The best thing about 2020 is that in a few short months it will be over. It is a year unlike anything our country has experienced in a century.
When the frost finally gave way, suddenly we were confronted with the reality that the entire racing season was hanging in the balance.
It’s been weird, and there are no guarantees that our world will return to some form of normalcy. Around the country, rates of depression and anxiety have spiked, which comes as no surprise.
What we have all needed is a break from the darkness that has enveloped our land and, for many of us, racing has long been an important escape from the pressures of the real world.
As things, opened up there have been plenty of things to talk about.
Kyle Larson’s epic season will be discussed as long as anyone truly cares about the sport and racing remains a viable form of entertainment. Beyond that, it seems as if the actual product of racing as a whole has been incredibly entertaining.
I have seen standout events in every form of open-wheel short track racing covered in this publication.
When it comes to the United States Auto Club, one aspect of the season has probably been a little under the radar. In the Midwest for certain, it is not uncommon for many racing dates to fall to Mother Nature. As a result, the number of midget and sprint car races contested under the USAC banner is actually comparable to past seasons.
As I complete this column, doubleheaders with sprint cars and midgets have been competed at Gas City and Kokomo. These will help offset the expected loss of dates on the west coast.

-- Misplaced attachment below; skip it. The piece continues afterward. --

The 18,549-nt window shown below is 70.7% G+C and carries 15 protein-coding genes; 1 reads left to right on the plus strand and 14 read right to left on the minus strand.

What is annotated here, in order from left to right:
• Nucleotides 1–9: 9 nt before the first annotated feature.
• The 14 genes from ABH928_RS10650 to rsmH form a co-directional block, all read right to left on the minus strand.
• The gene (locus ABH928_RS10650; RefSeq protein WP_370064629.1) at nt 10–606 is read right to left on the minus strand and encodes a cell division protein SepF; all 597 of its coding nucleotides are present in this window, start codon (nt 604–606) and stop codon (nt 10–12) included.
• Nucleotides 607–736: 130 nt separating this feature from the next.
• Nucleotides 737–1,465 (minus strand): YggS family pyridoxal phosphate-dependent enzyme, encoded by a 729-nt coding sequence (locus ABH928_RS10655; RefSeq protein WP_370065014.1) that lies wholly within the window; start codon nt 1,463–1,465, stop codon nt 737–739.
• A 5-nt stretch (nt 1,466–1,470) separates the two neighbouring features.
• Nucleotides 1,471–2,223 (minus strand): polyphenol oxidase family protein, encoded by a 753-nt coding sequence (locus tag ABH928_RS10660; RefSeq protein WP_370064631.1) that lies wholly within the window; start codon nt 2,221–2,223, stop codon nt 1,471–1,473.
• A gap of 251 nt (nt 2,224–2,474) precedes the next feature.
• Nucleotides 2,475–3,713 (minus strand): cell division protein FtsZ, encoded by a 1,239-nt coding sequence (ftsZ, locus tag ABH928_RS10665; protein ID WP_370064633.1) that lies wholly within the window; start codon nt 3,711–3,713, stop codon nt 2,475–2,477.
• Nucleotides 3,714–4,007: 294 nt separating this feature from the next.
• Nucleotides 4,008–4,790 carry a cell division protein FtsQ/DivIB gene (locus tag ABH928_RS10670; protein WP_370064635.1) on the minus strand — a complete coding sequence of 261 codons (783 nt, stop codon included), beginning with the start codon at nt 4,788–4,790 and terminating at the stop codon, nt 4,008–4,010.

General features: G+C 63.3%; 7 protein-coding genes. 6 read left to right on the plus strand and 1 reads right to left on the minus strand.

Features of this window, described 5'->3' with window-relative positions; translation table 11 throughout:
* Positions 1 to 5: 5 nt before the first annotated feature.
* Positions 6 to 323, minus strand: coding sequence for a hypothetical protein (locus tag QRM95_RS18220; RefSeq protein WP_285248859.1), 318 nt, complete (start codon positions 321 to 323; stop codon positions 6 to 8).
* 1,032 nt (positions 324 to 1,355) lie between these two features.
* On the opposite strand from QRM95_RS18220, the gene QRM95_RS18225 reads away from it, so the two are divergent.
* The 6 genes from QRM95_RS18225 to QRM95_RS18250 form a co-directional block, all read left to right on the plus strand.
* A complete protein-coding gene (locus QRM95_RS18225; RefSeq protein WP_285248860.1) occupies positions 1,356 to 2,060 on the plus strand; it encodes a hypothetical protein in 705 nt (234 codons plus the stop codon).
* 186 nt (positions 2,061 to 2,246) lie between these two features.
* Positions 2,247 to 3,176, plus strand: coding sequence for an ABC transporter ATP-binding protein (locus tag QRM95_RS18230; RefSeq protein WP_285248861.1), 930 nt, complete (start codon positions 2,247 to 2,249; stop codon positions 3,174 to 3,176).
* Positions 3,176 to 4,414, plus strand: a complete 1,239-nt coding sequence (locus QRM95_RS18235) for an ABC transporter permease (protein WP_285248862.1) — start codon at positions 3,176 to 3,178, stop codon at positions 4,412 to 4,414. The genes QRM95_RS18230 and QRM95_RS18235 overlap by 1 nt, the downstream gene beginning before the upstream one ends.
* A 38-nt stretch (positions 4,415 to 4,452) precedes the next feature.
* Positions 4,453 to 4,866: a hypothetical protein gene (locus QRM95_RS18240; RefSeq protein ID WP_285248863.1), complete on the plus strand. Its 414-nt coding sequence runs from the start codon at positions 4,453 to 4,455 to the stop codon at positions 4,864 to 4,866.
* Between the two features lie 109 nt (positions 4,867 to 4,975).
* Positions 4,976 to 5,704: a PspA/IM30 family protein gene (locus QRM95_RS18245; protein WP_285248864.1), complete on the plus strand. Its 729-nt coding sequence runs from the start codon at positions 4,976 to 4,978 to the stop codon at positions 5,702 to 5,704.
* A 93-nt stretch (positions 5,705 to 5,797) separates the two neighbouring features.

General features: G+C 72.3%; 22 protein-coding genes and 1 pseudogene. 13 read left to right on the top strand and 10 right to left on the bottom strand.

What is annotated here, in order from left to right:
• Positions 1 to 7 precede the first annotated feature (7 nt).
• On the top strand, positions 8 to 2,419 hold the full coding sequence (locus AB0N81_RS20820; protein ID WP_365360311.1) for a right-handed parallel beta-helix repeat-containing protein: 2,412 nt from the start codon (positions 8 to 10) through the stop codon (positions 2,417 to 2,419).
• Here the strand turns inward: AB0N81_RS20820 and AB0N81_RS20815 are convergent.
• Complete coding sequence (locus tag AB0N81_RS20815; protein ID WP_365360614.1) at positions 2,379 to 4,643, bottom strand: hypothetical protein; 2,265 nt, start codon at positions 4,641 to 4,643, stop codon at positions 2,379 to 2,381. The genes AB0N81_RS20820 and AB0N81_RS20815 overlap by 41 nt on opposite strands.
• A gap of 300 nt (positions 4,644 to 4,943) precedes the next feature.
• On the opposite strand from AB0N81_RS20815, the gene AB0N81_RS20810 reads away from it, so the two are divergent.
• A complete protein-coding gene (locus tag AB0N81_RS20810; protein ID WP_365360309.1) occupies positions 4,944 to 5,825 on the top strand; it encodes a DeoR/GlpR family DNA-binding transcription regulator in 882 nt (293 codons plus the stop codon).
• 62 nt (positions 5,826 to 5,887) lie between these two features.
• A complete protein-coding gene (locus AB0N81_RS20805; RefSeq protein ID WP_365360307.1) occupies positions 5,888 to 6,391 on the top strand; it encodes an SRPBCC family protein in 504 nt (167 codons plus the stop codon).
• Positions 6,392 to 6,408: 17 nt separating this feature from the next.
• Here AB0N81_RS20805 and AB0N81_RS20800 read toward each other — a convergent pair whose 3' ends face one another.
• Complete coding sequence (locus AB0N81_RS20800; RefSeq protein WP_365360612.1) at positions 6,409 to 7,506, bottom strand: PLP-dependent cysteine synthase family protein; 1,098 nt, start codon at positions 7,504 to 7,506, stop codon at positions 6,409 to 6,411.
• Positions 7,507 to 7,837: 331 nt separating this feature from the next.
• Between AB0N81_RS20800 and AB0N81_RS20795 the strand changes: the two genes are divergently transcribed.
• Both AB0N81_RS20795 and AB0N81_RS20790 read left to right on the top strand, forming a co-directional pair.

All of this is good, but two additional events in this troubled year have offered all of us a patch of blue sky.
After a Silver Crown race at Lucas Oil Raceway at Indianapolis (IRP) a year ago, I wrote one of the most dismal pieces of my career. I had given up on the race track. Mind you, I have worked at the famed joint for over a quarter-century. The track means the world to me, and embodies so many memories of days gone by.
There was a time when nearly every race here was a real event. Last year felt like the end of the line. No one, it seemed, cared. Enter Kasey Coler, the new general manager.
The oval is under the aegis of the National Hot Rod Association and it is natural that the primary focus is on the dragstrip that borders the oval on the west side of the property. Not that there haven’t been individual general managers who cared.
However, it felt as if the second the NASCAR Truck and Xfinity Series were yanked from IRP, the air went out of the balloon.
Coler was poised to turn this attitude around. We knew the Silver Crown race was coming back, and other sprint car races were added to the schedule.
That was good, but that all paled in comparison when it was announced that The Night Before The 500 would be reprised, with sprint cars and midgets on the card. Yes, the midgets were back at IRP, and they have always been spectacular here.